Modern France was founded on “Liberté, Égalité, Fraternité” and that same formulation – liberty, equality and community – is at the heart of the free and open source movement. Of course, as “The Terror” proved in France, not everything done in the name of the revolution is actually good, and it’s important to return to core principles regularly to check they are still our destination and our revolution has not been repurposed for the benefit of a few.
A Little History
Paris in the 18th and 19th centuries was the nexus of global changes that spread the idea of the rights of the individual around the globe. If you weren’t educated in France, it’s likely it all seems very binary historically - a medieval monarchy before the Revolution and a prototypical Republic after, with a mess in between.
It turns out that things were nowhere near as straightforward, and France actually experienced a century-long cycle of republic, dictatorship and monarchy, each of varying character and cycle time. I noticed a detail on a familiar memorial to one of those cycles on a visit to Paris. The July Column in the Place de la Bastille – itself dedicated to the celebration of liberty after the French Revolution and its destruction of the infamouse Bastille prison in 1789 – was erected in memory of the fallen of the later July Revolution of 1830.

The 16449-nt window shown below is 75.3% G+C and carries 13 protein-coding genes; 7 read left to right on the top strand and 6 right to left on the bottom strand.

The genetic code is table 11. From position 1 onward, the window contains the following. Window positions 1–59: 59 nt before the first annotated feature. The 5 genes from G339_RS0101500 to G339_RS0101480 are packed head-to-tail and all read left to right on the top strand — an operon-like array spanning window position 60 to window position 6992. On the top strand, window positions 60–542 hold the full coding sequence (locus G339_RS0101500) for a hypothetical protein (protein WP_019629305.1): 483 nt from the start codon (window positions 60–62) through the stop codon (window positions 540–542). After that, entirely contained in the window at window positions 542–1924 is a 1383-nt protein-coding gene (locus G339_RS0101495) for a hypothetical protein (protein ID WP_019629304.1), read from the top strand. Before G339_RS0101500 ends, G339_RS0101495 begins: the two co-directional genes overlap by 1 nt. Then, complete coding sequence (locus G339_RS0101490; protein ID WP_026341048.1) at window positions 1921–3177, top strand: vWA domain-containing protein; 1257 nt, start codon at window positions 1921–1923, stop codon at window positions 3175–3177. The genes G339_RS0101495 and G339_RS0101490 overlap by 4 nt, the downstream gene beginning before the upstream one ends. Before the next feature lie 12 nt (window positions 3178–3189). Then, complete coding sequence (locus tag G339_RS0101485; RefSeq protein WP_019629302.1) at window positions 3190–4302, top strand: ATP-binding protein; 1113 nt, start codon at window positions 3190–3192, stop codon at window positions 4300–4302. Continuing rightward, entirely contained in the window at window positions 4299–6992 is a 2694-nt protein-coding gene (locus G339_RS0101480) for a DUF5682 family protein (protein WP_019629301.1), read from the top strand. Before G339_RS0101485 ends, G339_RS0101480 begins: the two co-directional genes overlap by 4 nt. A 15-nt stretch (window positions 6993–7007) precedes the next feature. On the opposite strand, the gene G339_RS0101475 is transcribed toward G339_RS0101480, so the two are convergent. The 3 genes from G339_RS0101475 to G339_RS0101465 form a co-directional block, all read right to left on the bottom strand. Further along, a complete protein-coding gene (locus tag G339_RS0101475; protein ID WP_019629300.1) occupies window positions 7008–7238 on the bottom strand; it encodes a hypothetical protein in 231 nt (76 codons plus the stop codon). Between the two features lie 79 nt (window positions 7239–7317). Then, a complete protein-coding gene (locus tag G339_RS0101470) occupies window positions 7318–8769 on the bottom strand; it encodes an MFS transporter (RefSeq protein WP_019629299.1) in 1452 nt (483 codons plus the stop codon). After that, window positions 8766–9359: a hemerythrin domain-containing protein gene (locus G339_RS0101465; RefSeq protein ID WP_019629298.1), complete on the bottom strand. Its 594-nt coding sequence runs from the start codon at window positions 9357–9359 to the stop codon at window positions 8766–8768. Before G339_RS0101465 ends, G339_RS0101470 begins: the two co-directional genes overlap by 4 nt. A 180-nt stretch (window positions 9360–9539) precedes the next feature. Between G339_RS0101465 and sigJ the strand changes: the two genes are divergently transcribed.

The July Revolution comprised three days of fighting in Paris, primarily on free speech grounds against state censorship and authoritarianism. Charles X, France’s last hereditary monarch, had imposed the death penalty for blasphemy against Christianity. He also suspended the liberty of the press and dissolved the newly elected Chamber of Deputies. The population rose in protest and were brutally suppressed.
The Column stands for the freedom of the people from the tyranny of their rulers. But today, the column is used as a platform for surveillance cameras. It is a symbol of the way any revolution can be repurposed.